To become a great author, stop it with your freaking goal-setting and "manifesting" and instead let this teeming, unpredictable world manifest itself in *you*
Creative genius is not a function of structure, force, or control; it's what happens when external chance and circumstance meet your own unconditional love.
Less than two weeks ago, I wrote a whole newsletter about how nonfiction book proposals need to have a point—and not just any point, a specific kind of point offering demonstrable value to a discrete target reader.
This remains true. However, because we live in a hell of cognitive dissonances and yins and yangs and whatever, so is this: figure out the point too soon, and you’ll spoil the whole damn thing.
You’ll ruin most nonfiction by imposing a point on it too early in the development process. Ditto all fiction—only in that case, you’ll ruin it by imposing a point at any time whatsoever before you’ve finished and polished your manuscript.
Life is meaningless. :)
Ha ha no but really.
Real life has no meanings, no points. Or rather, it has none that are nouns. More on that momentarily.
Static meaning(s) are just made-up little programs humans have invented to retrofit reality so our brains can log on without exploding. If reality were the contemporary internet, in other words, “meaning” would be what enables us to access a text-based version of it using the only computer we have: an early-90s Gateway 2000 running Windows 3.1.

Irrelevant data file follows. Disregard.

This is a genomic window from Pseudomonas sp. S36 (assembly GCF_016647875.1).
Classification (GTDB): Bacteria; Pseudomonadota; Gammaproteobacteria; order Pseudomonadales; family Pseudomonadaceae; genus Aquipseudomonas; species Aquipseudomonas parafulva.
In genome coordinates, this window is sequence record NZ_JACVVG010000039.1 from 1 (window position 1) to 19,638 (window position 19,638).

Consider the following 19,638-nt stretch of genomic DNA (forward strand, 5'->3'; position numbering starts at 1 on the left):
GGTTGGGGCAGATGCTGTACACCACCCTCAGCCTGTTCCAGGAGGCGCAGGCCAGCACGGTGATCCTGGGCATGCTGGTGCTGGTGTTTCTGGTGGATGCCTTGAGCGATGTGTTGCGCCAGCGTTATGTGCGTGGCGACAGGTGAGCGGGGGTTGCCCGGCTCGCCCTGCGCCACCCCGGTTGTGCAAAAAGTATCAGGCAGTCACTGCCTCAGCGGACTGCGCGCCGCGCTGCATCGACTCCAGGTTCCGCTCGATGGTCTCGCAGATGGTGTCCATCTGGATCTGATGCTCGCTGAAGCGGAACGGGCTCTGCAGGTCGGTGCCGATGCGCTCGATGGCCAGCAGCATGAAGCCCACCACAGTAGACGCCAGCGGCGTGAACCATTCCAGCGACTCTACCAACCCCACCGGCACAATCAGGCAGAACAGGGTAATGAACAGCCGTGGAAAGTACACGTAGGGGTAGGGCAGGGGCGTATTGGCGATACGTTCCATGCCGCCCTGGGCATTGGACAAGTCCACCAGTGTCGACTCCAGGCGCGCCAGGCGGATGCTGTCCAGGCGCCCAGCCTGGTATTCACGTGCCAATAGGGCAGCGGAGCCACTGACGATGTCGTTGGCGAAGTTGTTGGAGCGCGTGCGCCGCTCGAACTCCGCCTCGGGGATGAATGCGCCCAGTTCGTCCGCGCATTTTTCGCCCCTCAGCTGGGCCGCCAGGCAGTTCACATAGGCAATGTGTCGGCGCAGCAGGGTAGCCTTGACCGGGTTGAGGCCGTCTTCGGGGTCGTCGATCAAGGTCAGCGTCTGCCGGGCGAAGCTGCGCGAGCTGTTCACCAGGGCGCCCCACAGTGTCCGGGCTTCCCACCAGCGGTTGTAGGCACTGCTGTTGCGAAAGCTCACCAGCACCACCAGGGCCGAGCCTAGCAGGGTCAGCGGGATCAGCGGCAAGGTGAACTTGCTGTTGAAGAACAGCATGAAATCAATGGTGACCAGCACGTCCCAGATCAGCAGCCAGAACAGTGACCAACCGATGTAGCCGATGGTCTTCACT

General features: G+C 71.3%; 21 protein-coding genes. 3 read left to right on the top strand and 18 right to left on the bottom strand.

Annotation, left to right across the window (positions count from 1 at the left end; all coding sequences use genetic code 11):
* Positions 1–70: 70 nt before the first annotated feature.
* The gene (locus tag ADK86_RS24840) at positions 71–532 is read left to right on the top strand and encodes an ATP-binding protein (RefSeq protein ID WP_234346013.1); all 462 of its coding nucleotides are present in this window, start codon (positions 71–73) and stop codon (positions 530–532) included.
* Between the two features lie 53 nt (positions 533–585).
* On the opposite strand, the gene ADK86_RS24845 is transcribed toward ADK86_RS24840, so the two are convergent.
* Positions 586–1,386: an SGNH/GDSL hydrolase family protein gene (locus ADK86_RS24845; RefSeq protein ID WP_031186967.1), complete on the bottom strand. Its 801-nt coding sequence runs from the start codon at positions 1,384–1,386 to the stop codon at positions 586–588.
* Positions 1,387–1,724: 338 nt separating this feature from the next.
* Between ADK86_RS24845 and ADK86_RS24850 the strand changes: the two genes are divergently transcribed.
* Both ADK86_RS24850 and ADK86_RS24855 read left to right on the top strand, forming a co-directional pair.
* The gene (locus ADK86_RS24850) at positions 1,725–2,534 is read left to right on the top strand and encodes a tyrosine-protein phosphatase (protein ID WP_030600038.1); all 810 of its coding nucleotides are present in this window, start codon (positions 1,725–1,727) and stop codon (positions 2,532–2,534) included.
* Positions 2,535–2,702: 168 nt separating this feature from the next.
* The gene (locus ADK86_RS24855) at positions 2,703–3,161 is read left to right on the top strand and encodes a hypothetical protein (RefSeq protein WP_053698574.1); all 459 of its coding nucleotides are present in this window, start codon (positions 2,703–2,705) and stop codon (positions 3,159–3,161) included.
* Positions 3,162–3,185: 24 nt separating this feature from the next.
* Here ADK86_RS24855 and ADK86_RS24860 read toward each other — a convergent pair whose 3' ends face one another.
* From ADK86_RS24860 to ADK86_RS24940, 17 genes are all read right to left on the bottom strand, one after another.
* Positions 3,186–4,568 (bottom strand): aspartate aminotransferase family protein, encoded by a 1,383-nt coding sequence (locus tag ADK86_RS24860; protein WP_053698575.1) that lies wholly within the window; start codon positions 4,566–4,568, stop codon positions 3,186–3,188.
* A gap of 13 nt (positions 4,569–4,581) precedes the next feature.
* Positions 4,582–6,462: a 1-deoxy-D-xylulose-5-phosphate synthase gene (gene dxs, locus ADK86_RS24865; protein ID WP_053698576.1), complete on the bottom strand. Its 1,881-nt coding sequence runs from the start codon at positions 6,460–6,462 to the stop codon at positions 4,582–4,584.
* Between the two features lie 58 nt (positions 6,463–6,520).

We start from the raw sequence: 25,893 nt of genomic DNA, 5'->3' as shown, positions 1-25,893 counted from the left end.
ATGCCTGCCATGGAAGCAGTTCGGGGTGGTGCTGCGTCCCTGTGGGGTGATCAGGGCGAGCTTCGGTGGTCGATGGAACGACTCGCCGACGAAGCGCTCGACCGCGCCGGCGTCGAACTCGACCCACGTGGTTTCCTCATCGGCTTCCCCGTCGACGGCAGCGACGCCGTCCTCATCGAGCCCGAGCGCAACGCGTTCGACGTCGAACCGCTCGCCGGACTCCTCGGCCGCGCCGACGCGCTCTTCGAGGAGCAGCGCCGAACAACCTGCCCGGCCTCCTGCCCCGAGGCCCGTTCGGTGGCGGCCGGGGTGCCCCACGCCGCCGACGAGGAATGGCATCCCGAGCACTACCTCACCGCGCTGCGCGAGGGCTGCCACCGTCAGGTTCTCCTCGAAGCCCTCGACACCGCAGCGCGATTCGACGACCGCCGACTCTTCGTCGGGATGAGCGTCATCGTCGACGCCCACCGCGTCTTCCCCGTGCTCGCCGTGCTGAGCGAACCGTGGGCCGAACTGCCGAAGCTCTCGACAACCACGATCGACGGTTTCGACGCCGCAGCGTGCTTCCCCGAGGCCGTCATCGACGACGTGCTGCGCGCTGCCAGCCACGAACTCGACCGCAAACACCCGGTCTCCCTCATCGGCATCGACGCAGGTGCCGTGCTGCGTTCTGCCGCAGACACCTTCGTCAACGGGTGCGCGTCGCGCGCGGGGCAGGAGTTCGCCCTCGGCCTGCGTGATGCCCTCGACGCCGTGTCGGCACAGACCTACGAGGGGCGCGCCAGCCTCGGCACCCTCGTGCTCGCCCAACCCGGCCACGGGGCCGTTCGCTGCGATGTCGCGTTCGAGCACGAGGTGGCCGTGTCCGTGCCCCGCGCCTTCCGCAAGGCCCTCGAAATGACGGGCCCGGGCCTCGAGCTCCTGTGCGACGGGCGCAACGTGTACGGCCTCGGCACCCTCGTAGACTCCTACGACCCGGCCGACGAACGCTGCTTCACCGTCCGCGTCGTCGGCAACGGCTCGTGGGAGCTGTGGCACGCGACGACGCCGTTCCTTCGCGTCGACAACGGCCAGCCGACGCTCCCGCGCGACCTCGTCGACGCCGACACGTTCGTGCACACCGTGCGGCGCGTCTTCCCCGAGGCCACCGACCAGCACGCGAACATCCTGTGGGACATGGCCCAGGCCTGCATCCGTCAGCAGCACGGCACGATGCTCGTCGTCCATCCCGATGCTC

We do all need to get online one way or another. Even in 2022, a Gateway 2000 is better than nothing. Still: no one who’s ever even glimpsed the contemporary internet would mistake the Gateway 2000 version for what’s actually out there. Ditto any oversimplified “meaning” for the reality of how life works.
If you want to capture any aspect of reality in your creative work, you cannot show up having already picked out and assigned it A Meaning. Doing so is tantamount to showing up to a LAN party in the Year of Our Lord Twenty Twenty-Two like: